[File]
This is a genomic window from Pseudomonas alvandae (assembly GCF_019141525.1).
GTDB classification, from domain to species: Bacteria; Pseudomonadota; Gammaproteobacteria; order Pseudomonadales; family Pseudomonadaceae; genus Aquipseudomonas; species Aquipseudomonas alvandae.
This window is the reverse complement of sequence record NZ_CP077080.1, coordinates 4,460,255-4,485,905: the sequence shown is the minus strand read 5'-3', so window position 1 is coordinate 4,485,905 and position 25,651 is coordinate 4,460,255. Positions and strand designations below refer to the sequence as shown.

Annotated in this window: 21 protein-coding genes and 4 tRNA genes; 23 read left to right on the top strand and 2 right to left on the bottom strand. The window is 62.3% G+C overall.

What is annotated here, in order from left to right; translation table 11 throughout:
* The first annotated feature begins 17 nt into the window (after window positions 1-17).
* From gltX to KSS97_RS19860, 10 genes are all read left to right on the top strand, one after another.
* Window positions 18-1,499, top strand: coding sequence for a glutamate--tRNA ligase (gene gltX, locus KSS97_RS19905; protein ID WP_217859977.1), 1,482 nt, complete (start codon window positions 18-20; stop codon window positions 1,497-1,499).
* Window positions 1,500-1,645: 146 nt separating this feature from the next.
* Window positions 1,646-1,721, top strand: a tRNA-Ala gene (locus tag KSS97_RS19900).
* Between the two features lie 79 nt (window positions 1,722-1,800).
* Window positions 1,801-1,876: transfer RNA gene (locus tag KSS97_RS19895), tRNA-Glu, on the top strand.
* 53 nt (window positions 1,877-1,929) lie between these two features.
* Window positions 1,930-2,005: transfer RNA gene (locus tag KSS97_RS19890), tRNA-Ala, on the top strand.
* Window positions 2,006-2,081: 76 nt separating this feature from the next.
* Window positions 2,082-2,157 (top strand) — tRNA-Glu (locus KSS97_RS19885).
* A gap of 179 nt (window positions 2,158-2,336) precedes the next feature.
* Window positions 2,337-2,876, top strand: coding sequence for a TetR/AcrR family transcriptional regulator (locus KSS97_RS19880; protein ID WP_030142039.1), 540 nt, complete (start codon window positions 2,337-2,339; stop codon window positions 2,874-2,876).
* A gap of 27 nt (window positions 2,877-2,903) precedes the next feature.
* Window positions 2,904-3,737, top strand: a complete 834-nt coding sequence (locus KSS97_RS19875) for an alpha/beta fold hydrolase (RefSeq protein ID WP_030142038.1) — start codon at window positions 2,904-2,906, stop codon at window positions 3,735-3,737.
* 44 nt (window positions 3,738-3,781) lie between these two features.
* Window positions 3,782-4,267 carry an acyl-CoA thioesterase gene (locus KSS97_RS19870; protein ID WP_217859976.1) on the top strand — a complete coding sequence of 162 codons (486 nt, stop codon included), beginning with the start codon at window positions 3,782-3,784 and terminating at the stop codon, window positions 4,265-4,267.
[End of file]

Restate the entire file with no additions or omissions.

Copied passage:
This is a genomic window from Pseudomonas alvandae (assembly GCF_019141525.1).
GTDB classification, from domain to species: Bacteria; Pseudomonadota; Gammaproteobacteria; order Pseudomonadales; family Pseudomonadaceae; genus Aquipseudomonas; species Aquipseudomonas alvandae.
This window is the reverse complement of sequence record NZ_CP077080.1, coordinates 4,460,255-4,485,905: the sequence shown is the minus strand read 5'-3', so window position 1 is coordinate 4,485,905 and position 25,651 is coordinate 4,460,255. Positions and strand designations below refer to the sequence as shown.

Annotated in this window: 21 protein-coding genes and 4 tRNA genes; 23 read left to right on the top strand and 2 right to left on the bottom strand. The window is 62.3% G+C overall.

What is annotated here, in order from left to right; translation table 11 throughout:
* The first annotated feature begins 17 nt into the window (after window positions 1-17).
* From gltX to KSS97_RS19860, 10 genes are all read left to right on the top strand, one after another.
* Window positions 18-1,499, top strand: coding sequence for a glutamate--tRNA ligase (gene gltX, locus KSS97_RS19905; protein ID WP_217859977.1), 1,482 nt, complete (start codon window positions 18-20; stop codon window positions 1,497-1,499).
* Window positions 1,500-1,645: 146 nt separating this feature from the next.
* Window positions 1,646-1,721, top strand: a tRNA-Ala gene (locus tag KSS97_RS19900).
* Between the two features lie 79 nt (window positions 1,722-1,800).
* Window positions 1,801-1,876: transfer RNA gene (locus tag KSS97_RS19895), tRNA-Glu, on the top strand.
* 53 nt (window positions 1,877-1,929) lie between these two features.
* Window positions 1,930-2,005: transfer RNA gene (locus tag KSS97_RS19890), tRNA-Ala, on the top strand.
* Window positions 2,006-2,081: 76 nt separating this feature from the next.
* Window positions 2,082-2,157 (top strand) — tRNA-Glu (locus KSS97_RS19885).
* A gap of 179 nt (window positions 2,158-2,336) precedes the next feature.
* Window positions 2,337-2,876, top strand: coding sequence for a TetR/AcrR family transcriptional regulator (locus KSS97_RS19880; protein ID WP_030142039.1), 540 nt, complete (start codon window positions 2,337-2,339; stop codon window positions 2,874-2,876).
* A gap of 27 nt (window positions 2,877-2,903) precedes the next feature.
* Window positions 2,904-3,737, top strand: a complete 834-nt coding sequence (locus KSS97_RS19875) for an alpha/beta fold hydrolase (RefSeq protein ID WP_030142038.1) — start codon at window positions 2,904-2,906, stop codon at window positions 3,735-3,737.
* 44 nt (window positions 3,738-3,781) lie between these two features.
* Window positions 3,782-4,267 carry an acyl-CoA thioesterase gene (locus KSS97_RS19870; protein ID WP_217859976.1) on the top strand — a complete coding sequence of 162 codons (486 nt, stop codon included), beginning with the start codon at window positions 3,782-3,784 and terminating at the stop codon, window positions 4,265-4,267.